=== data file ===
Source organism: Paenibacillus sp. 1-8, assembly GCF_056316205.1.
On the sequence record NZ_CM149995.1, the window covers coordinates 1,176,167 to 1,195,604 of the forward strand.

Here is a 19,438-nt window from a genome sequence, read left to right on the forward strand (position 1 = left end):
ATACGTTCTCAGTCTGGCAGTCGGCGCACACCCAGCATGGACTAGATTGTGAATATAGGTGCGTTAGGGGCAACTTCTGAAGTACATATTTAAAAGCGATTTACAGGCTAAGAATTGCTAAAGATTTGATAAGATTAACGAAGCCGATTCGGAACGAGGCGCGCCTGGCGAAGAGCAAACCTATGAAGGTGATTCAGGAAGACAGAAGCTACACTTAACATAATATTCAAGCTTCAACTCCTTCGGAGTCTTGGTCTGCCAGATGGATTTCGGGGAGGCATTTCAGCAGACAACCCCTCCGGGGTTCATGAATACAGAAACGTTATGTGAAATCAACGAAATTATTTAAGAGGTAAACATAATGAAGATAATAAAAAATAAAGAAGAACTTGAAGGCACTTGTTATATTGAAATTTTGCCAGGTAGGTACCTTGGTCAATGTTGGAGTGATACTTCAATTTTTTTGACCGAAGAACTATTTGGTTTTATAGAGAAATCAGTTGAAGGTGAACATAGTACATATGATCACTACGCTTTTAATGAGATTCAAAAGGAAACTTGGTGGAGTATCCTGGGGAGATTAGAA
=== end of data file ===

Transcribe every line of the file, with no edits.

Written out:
Source organism: Paenibacillus sp. 1-8, assembly GCF_056316205.1.
On the sequence record NZ_CM149995.1, the window covers coordinates 1,176,167 to 1,195,604 of the forward strand.

Here is a 19,438-nt window from a genome sequence, read left to right on the forward strand (position 1 = left end):
ATACGTTCTCAGTCTGGCAGTCGGCGCACACCCAGCATGGACTAGATTGTGAATATAGGTGCGTTAGGGGCAACTTCTGAAGTACATATTTAAAAGCGATTTACAGGCTAAGAATTGCTAAAGATTTGATAAGATTAACGAAGCCGATTCGGAACGAGGCGCGCCTGGCGAAGAGCAAACCTATGAAGGTGATTCAGGAAGACAGAAGCTACACTTAACATAATATTCAAGCTTCAACTCCTTCGGAGTCTTGGTCTGCCAGATGGATTTCGGGGAGGCATTTCAGCAGACAACCCCTCCGGGGTTCATGAATACAGAAACGTTATGTGAAATCAACGAAATTATTTAAGAGGTAAACATAATGAAGATAATAAAAAATAAAGAAGAACTTGAAGGCACTTGTTATATTGAAATTTTGCCAGGTAGGTACCTTGGTCAATGTTGGAGTGATACTTCAATTTTTTTGACCGAAGAACTATTTGGTTTTATAGAGAAATCAGTTGAAGGTGAACATAGTACATATGATCACTACGCTTTTAATGAGATTCAAAAGGAAACTTGGTGGAGTATCCTGGGGAGATTAGAA